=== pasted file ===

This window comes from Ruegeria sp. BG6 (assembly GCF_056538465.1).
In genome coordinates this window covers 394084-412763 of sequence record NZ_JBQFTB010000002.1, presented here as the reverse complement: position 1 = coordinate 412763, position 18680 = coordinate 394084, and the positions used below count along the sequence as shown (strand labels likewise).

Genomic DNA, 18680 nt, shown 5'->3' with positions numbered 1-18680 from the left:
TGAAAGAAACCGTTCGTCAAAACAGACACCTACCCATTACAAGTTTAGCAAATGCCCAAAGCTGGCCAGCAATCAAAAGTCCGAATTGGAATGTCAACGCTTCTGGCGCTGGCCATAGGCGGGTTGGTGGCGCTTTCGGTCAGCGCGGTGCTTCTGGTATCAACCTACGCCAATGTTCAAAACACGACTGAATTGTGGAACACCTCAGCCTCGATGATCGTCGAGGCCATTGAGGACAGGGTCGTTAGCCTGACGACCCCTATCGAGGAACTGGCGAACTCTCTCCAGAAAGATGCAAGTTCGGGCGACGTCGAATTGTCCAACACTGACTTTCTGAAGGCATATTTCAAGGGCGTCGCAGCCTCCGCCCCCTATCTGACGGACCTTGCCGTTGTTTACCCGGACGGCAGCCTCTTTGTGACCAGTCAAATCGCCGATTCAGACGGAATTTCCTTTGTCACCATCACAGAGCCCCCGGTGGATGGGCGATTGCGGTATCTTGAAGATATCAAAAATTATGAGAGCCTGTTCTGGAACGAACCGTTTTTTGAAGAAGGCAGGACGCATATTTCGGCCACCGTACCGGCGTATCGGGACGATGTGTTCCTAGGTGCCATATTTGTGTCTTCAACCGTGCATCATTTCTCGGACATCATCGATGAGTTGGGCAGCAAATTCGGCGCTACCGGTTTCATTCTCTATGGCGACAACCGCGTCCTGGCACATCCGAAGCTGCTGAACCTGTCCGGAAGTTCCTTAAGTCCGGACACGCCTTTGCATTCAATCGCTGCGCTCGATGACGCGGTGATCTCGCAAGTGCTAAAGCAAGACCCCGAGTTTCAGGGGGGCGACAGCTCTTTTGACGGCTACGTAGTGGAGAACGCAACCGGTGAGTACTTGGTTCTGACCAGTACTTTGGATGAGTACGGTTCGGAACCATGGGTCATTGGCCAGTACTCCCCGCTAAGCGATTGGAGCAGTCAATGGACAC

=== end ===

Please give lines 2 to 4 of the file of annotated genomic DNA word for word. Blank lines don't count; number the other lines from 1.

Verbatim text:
In genome coordinates this window covers 394084-412763 of sequence record NZ_JBQFTB010000002.1, presented here as the reverse complement: position 1 = coordinate 412763, position 18680 = coordinate 394084, and the positions used below count along the sequence as shown (strand labels likewise).

Genomic DNA, 18680 nt, shown 5'->3' with positions numbered 1-18680 from the left:
TGAAAGAAACCGTTCGTCAAAACAGACACCTACCCATTACAAGTTTAGCAAATGCCCAAAGCTGGCCAGCAATCAAAAGTCCGAATTGGAATGTCAACGCTTCTGGCGCTGGCCATAGGCGGGTTGGTGGCGCTTTCGGTCAGCGCGGTGCTTCTGGTATCAACCTACGCCAATGTTCAAAACACGACTGAATTGTGGAACACCTCAGCCTCGATGATCGTCGAGGCCATTGAGGACAGGGTCGTTAGCCTGACGACCCCTATCGAGGAACTGGCGAACTCTCTCCAGAAAGATGCAAGTTCGGGCGACGTCGAATTGTCCAACACTGACTTTCTGAAGGCATATTTCAAGGGCGTCGCAGCCTCCGCCCCCTATCTGACGGACCTTGCCGTTGTTTACCCGGACGGCAGCCTCTTTGTGACCAGTCAAATCGCCGATTCAGACGGAATTTCCTTTGTCACCATCACAGAGCCCCCGGTGGATGGGCGATTGCGGTATCTTGAAGATATCAAAAATTATGAGAGCCTGTTCTGGAACGAACCGTTTTTTGAAGAAGGCAGGACGCATATTTCGGCCACCGTACCGGCGTATCGGGACGATGTGTTCCTAGGTGCCATATTTGTGTCTTCAACCGTGCATCATTTCTCGGACATCATCGATGAGTTGGGCAGCAAATTCGGCGCTACCGGTTTCATTCTCTATGGCGACAACCGCGTCCTGGCACATCCGAAGCTGCTGAACCTGTCCGGAAGTTCCTTAAGTCCGGACACGCCTTTGCATTCAATCGCTGCGCTCGATGACGCGGTGATCTCGCAAGTGCTAAAGCAAGACCCCGAGTTTCAGGGGGGCGACAGCTCTTTTGACGGCTACGTAGTGGAGAACGCAACCGGTGAGTACTTGGTTCTGACCAGTACTTTGGATGAGTACGGTTCGGAACCATGGGTCATTGGCCAGTACTCCCCGCTAAGCGATTGGAGCAGTCAATGGACAC